• headache is also much more common in haemorrhagic stroke
  • nausea and vomiting is also common
  • seizures occur in up to 25% of patients


Patients with suspected stroke need to have emergency neuroimaging. The main cause for urgency is to see whether a patient may be suitable for thrombolytic therapy to treat early ischaemic strokes. The two types of neuroimaging used in this setting are:
  • CT
  • MRI


The Royal College of Physicians (RCP) published guidelines on the diagnosis and management of patients following a stroke in 2004. NICE updated their stroke guidelines in 2019.

Selected points relating to the management of acute stroke include:
  • blood glucose, hydration, oxygen saturation and temperature should be maintained within normal limits
  • blood pressure should not be lowered in the acute phase unless there are complications e.g. Hypertensive encephalopathy*
  • aspirin 300mg orally or rectally should be given as soon as possible if a haemorrhagic stroke has been excluded
  • with regards to atrial fibrillation, the RCP state: 'anticoagulants should not be started until brain imaging has excluded haemorrhage, and usually not until 14 days have passed from the onset of an ischaemic stroke'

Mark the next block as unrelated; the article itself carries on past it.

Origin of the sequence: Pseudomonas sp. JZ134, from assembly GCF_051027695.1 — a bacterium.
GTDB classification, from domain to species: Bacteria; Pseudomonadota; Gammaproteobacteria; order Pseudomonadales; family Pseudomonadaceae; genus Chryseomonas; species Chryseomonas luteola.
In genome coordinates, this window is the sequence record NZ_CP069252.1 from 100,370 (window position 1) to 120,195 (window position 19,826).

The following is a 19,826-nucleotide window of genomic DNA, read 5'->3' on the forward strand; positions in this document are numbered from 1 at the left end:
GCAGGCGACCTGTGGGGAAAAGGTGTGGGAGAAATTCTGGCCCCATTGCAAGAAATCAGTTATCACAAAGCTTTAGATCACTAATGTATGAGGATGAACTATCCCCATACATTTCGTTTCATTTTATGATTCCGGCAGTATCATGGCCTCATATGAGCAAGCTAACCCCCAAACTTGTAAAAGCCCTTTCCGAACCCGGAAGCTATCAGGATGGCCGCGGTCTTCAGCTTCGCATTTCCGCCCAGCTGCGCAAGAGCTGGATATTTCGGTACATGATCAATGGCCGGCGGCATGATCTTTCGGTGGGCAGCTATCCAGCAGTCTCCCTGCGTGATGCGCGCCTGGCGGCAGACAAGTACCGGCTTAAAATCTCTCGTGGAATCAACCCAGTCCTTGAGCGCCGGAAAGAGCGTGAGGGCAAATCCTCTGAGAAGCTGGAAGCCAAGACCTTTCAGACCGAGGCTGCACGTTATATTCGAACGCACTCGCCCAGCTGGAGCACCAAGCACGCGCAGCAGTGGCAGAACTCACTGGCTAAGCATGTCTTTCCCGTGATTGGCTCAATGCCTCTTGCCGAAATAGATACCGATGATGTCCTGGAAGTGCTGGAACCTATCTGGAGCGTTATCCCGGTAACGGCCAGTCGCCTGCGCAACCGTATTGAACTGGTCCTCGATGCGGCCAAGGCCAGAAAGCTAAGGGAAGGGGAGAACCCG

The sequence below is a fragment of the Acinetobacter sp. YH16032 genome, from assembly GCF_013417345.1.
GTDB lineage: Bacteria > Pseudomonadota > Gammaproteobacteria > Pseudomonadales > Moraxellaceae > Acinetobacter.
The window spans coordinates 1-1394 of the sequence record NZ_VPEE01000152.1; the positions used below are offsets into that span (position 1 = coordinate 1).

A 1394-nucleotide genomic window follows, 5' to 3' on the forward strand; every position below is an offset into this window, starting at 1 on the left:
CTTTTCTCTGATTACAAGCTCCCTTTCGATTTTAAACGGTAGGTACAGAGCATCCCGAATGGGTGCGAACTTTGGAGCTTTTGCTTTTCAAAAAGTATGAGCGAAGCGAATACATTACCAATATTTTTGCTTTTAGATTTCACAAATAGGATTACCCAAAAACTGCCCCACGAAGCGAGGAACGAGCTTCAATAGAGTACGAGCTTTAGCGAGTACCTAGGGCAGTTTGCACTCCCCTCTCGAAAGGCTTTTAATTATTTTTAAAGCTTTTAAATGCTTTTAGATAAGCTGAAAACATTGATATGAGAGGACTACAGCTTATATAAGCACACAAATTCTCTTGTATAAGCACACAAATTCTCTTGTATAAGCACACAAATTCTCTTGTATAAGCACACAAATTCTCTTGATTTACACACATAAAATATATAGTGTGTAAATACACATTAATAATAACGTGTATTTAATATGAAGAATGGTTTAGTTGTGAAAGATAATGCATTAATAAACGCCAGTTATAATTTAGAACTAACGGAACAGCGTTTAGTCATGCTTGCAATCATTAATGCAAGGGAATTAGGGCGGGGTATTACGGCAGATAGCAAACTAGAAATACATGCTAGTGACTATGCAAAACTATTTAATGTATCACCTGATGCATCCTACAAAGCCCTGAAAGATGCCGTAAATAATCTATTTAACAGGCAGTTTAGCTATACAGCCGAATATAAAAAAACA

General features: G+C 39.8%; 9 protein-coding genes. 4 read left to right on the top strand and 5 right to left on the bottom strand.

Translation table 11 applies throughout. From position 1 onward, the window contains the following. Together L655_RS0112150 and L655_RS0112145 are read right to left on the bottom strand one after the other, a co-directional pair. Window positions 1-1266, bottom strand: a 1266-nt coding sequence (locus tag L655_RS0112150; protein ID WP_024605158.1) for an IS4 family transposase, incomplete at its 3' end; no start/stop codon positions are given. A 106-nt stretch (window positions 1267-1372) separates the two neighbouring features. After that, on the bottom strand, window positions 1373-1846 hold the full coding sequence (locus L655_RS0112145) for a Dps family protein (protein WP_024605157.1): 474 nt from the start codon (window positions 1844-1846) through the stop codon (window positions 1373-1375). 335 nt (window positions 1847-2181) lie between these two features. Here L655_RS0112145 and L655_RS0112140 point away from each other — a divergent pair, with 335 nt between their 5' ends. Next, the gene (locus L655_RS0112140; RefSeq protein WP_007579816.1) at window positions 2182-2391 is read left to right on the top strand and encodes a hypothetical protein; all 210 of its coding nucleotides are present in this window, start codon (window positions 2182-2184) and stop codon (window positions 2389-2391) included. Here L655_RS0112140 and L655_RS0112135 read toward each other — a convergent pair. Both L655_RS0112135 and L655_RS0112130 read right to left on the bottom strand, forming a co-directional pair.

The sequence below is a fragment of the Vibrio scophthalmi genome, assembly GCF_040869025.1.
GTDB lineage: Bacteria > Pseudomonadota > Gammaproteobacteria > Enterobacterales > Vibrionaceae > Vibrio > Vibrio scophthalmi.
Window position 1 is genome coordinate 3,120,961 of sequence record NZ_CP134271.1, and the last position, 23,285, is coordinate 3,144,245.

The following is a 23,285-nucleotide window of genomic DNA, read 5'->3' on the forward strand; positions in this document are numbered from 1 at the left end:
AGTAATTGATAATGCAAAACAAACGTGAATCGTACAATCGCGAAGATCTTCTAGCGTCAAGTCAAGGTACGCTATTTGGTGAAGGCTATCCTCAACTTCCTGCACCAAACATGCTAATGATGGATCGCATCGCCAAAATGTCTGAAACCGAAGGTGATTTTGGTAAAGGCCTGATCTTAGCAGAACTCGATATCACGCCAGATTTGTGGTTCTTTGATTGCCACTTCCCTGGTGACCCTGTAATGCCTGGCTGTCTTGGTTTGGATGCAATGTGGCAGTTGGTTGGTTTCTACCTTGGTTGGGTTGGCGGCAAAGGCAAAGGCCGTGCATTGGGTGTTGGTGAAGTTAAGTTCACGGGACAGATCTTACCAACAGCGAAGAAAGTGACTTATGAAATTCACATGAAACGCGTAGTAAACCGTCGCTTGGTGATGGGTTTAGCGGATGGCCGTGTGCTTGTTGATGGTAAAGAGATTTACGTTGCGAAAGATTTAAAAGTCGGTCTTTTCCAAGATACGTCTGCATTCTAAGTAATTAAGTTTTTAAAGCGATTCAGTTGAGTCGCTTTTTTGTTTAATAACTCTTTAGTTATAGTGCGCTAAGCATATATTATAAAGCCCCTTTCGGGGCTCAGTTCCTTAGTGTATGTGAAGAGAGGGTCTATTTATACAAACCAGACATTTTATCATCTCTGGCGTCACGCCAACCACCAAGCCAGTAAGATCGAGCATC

• if the cholesterol is > 3.5 mmol/l patients should be commenced on a statin. Many physicians will delay treatment until after at least 48 hours due to the risk of haemorrhagic transformation

Thrombolysis for acute ischaemic stroke

Thrombolysis with alteplase should only be given if:
  • it is administered within 4.5 hours of onset of stroke symptoms (unless as part of a clinical trial)
  • haemorrhage has been definitively excluded (i.e. Imaging has been performed)

Contraindications to thrombolysis:

Absolute Relative
- Previous intracranial haemorrhage
- Seizure at onset of stroke
- Intracranial neoplasm
- Suspected subarachnoid haemorrhage
- Stroke or traumatic brain injury in preceding 3 months
- Lumbar puncture in preceding 7 days
- Gastrointestinal haemorrhage in preceding 3 weeks
- Active bleeding
- Pregnancy
- Oesophageal varices
- Uncontrolled hypertension >200/120mmHg
- Concurrent anticoagulation (INR >1.7)
- Haemorrhagic diathesis
- Active diabetic haemorrhagic retinopathy
- Suspected intracardiac thrombus
- Major surgery / trauma in the preceding 2 weeks

Thrombectomy for acute ischaemic stroke

Mechanical thrombectomy is an exciting new treatment option for patients with an acute ischaemic stroke. NICE incorporated recommendations into their 2019 guidelines. It is important to remember the significant resources and senior personnel to provide such a service 24 hours a day. NICE recommend that all decisions about thrombectomy take into account a patient's overall clinical status: